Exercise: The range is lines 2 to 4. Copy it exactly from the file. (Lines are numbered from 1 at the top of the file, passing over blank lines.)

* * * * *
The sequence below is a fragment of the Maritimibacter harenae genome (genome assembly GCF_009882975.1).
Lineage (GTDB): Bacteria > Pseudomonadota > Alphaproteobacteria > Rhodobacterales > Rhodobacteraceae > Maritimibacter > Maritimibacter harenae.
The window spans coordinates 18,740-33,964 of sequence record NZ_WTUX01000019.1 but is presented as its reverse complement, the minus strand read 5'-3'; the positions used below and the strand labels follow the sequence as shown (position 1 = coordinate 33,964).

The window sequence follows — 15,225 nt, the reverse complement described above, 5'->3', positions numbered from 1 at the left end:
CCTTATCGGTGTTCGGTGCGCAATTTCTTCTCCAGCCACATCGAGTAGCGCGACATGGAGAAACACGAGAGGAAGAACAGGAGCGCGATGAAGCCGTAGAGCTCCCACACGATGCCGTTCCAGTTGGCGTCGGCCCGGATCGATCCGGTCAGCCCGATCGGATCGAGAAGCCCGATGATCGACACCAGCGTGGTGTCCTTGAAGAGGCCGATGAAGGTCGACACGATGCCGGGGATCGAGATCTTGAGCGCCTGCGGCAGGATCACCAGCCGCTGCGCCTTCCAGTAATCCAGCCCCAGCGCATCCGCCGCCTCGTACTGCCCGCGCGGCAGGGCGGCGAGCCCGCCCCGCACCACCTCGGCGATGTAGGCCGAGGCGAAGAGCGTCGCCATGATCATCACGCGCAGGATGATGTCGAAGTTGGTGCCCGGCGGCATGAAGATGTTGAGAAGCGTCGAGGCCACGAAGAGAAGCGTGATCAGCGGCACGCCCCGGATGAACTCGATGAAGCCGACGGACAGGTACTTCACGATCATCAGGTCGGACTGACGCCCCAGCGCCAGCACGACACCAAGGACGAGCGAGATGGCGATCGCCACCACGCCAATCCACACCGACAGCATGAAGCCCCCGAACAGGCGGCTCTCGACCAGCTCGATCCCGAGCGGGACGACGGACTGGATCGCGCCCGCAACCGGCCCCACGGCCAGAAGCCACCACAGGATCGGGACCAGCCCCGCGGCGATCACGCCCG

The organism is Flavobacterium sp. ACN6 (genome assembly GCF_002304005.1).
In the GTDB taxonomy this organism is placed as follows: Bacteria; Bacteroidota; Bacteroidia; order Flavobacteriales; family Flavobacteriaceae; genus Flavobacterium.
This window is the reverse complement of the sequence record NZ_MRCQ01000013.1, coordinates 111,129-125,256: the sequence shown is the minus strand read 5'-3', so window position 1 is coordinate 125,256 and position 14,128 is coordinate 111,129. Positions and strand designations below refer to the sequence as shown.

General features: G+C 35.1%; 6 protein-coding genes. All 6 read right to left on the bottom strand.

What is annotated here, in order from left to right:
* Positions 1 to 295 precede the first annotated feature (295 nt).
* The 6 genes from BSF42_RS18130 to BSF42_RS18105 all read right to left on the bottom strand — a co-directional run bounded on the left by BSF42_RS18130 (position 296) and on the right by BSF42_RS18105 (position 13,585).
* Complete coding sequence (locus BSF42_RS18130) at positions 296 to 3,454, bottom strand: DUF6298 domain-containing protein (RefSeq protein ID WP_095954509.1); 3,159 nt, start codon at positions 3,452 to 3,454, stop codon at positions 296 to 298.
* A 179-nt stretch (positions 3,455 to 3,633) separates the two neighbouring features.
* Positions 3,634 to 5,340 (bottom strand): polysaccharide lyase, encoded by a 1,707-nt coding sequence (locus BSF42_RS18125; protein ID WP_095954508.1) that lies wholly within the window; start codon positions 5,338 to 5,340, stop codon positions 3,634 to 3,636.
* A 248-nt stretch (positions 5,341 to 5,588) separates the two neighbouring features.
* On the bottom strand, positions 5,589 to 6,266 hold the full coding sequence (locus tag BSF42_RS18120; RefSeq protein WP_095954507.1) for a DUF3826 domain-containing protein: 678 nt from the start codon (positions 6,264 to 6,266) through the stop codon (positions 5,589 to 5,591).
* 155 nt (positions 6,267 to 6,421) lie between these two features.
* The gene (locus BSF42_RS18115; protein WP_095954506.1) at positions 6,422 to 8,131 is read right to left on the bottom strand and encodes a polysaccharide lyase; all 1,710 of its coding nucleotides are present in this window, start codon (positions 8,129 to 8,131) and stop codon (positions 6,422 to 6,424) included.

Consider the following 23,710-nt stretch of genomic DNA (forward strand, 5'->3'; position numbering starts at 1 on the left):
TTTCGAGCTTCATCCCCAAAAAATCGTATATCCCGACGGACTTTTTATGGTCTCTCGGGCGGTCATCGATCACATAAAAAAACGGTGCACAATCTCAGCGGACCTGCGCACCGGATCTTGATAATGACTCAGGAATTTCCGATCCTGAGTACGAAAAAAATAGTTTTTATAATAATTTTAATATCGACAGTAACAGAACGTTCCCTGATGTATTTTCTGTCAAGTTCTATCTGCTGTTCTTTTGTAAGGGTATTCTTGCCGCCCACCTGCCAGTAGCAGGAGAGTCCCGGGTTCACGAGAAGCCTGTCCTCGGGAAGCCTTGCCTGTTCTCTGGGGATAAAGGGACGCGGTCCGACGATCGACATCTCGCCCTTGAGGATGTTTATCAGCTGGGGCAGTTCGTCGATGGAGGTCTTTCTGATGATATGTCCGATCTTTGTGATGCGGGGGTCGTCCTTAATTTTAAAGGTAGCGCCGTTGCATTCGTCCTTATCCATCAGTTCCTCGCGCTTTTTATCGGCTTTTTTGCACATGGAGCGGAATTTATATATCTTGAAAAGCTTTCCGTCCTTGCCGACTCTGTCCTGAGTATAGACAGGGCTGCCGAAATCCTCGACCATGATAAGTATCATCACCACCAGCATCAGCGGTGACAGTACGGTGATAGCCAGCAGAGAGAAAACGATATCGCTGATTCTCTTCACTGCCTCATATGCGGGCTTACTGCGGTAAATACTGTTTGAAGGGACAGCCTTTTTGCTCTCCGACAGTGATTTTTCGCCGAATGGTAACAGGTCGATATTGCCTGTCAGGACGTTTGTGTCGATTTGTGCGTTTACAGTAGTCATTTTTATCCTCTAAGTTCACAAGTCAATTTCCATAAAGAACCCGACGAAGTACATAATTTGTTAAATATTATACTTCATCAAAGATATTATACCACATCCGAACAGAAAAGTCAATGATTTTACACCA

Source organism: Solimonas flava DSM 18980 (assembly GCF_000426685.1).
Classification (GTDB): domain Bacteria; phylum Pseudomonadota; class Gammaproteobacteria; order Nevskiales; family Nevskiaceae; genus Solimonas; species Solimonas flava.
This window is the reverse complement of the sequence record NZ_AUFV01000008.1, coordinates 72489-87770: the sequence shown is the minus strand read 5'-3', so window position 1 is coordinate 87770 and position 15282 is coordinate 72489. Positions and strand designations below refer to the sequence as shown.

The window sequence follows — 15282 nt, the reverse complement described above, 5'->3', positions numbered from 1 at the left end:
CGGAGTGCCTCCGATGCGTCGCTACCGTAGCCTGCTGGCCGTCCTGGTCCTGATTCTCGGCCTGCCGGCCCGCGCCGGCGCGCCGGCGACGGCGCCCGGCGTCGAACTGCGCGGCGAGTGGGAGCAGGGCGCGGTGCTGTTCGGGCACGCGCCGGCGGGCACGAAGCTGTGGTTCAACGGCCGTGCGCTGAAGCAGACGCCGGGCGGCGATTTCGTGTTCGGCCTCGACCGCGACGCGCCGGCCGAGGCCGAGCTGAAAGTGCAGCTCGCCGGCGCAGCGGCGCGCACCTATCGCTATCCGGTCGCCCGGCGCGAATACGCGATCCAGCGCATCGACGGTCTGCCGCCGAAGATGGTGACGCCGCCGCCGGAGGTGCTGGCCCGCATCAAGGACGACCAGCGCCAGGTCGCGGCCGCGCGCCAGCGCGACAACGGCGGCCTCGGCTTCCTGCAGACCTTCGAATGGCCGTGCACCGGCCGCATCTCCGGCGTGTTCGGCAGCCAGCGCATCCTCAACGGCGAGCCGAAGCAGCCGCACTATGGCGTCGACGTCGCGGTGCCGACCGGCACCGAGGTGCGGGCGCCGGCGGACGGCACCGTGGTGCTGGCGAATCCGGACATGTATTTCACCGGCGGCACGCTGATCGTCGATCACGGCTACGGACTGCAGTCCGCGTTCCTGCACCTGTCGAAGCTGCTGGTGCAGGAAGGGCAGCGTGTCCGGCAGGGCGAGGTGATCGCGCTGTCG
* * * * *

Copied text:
Lineage (GTDB): Bacteria > Pseudomonadota > Alphaproteobacteria > Rhodobacterales > Rhodobacteraceae > Maritimibacter > Maritimibacter harenae.
The window spans coordinates 18,740-33,964 of sequence record NZ_WTUX01000019.1 but is presented as its reverse complement, the minus strand read 5'-3'; the positions used below and the strand labels follow the sequence as shown (position 1 = coordinate 33,964).

The window sequence follows — 15,225 nt, the reverse complement described above, 5'->3', positions numbered from 1 at the left end: